Looking back, I don’t think I would have done things differently. Sure, I would have liked to start sooner but the design experience has been incredibly valuable. It taught me how to edit photos and create album designs. You can see that influence in my work.
It must have been difficult working full-time while setting your business up.
It was tough. I was working 9 to 5 then coming home and building my brand. I was really busy but it’s all been worth it.
It always is! Let’s talk a bit about the type of weddings you attend. What kind of couples do you work with?
It’s changed a lot since I began. I used to shoot more traditional weddings in the UK. Now, a lot of my work comes from destination weddings.
Destination weddings perfectly suit my style because they’re usually very unique, in location and structure.
I don’t have to focus so much on capturing those clichéd moments because the days are always different. I have a bit more creative freedom with the shots I get.
So what does a typical day look like for you?
The key to success is preparation!
I make sure all my equipment is ready beforehand, batteries charged, printouts of group shots ready, that sort of thing. I need to be organised so I can relax.
I approach each wedding with a clear head – you have to be calm to be creative.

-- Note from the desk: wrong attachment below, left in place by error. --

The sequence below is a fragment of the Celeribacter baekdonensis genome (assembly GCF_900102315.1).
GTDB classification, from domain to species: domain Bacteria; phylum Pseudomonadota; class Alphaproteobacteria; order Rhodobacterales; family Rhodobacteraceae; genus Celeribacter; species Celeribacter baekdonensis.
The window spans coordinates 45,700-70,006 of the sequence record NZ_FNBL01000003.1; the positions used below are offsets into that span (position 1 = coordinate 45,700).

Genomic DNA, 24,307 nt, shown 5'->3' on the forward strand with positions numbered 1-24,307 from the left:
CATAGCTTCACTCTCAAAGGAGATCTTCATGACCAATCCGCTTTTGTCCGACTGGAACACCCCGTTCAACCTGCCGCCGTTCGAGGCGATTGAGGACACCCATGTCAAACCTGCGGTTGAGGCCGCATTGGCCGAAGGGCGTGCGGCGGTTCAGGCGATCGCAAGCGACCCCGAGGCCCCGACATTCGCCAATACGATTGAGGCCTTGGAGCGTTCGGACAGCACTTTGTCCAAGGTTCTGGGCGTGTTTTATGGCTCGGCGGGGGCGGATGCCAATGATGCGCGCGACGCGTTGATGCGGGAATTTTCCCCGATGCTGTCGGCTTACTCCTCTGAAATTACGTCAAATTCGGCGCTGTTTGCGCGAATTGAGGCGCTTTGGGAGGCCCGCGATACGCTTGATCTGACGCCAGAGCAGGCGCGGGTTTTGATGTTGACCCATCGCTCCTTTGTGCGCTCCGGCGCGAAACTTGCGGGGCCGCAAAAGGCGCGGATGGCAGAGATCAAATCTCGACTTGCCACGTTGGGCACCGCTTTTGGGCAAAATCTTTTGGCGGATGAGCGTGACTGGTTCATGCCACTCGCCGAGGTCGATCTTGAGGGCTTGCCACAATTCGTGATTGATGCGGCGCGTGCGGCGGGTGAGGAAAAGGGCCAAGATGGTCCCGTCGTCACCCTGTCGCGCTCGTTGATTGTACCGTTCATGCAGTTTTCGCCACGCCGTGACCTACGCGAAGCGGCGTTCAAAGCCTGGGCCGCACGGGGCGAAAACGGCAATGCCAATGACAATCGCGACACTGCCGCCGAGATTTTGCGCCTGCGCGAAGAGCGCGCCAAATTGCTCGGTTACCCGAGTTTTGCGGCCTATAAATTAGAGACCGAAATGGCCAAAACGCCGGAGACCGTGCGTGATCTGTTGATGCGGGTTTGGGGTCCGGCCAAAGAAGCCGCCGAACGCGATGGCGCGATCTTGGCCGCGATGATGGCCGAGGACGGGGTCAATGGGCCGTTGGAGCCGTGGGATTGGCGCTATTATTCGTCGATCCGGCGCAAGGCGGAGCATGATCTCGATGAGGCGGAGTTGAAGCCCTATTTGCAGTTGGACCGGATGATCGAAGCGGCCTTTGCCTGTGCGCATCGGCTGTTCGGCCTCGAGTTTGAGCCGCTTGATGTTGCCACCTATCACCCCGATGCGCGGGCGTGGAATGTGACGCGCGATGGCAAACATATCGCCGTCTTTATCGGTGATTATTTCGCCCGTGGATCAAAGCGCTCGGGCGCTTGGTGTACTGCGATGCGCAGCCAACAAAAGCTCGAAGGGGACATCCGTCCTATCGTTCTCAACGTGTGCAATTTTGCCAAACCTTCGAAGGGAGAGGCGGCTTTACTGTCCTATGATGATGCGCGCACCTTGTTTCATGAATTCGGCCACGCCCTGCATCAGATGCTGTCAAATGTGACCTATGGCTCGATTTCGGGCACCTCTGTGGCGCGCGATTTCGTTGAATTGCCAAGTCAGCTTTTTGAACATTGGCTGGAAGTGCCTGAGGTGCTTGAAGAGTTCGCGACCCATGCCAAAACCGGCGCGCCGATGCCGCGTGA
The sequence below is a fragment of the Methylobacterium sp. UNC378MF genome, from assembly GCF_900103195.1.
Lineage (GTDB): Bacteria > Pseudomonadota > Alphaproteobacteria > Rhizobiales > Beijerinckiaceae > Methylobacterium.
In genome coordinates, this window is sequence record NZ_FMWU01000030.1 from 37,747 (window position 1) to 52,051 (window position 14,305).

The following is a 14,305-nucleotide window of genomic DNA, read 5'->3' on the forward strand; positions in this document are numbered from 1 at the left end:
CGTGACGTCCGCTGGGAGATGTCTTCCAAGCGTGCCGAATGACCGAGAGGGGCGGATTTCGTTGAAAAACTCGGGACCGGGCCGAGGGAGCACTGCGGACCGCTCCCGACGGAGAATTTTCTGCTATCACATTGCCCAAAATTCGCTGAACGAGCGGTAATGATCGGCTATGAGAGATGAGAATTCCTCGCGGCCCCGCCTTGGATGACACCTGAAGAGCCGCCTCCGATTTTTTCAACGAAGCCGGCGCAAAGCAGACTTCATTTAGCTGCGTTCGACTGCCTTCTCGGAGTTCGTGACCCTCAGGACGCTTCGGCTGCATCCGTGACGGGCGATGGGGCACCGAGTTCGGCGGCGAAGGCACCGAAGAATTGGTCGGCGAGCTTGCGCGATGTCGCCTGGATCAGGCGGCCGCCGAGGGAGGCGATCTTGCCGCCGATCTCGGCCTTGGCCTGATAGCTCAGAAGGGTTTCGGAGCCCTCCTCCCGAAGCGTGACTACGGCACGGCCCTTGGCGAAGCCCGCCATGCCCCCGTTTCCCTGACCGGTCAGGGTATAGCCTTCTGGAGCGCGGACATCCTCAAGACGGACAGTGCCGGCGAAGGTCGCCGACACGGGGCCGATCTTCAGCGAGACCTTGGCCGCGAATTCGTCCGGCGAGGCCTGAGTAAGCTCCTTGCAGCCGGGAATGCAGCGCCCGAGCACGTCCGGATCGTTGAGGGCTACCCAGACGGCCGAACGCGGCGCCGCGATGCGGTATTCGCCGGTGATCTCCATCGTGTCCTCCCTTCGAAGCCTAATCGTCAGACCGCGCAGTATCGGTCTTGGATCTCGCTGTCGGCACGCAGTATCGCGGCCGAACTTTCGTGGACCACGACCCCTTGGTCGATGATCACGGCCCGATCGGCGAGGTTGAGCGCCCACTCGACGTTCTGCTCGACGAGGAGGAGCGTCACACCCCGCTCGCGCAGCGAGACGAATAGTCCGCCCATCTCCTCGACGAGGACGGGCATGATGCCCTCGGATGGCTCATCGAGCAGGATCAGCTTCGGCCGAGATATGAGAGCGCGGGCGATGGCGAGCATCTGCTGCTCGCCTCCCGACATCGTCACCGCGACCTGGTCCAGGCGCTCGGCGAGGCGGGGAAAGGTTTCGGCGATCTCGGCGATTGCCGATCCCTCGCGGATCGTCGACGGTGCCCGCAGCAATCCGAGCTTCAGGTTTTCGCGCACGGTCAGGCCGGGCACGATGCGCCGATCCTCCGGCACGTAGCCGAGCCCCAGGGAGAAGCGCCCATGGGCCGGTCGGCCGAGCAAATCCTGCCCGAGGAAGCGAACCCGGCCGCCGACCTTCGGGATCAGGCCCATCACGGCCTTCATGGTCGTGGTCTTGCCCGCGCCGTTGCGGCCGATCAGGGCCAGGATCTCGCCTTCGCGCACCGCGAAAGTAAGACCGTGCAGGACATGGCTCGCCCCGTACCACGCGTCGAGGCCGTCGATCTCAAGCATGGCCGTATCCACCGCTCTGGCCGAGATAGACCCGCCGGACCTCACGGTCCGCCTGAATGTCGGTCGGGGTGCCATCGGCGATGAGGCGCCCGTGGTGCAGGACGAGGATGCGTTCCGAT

If I’m anxious, that feeling carries into the wedding day and there’s a knock-on effect. It adds to the couple’s stress and upsets guests, which ultimately makes my job harder.
That makes sense – what happens after that?
I arrive two or three hours before the ceremony so I can get photos of the bride and bridesmaids getting ready.
I always try to get some shots of the dad seeing his daughter for the first time or similar once-in-a-lifetime moments like that.
Then I wander off and get some photos of the ground.
Basically, I spend a lot of time mingling. I want everyone to be familiar with me because no-one likes having their photo taken. My job is to make the experience as painless as possible.
I want people to have fun and that’s easier when they trust the guy walking around with a camera!
It sounds like your days are packed. Are they quite long?
Typical wedding days, for me, last somewhere around 10 to 12 hours, including transport time.
That’s partly because I like to work late.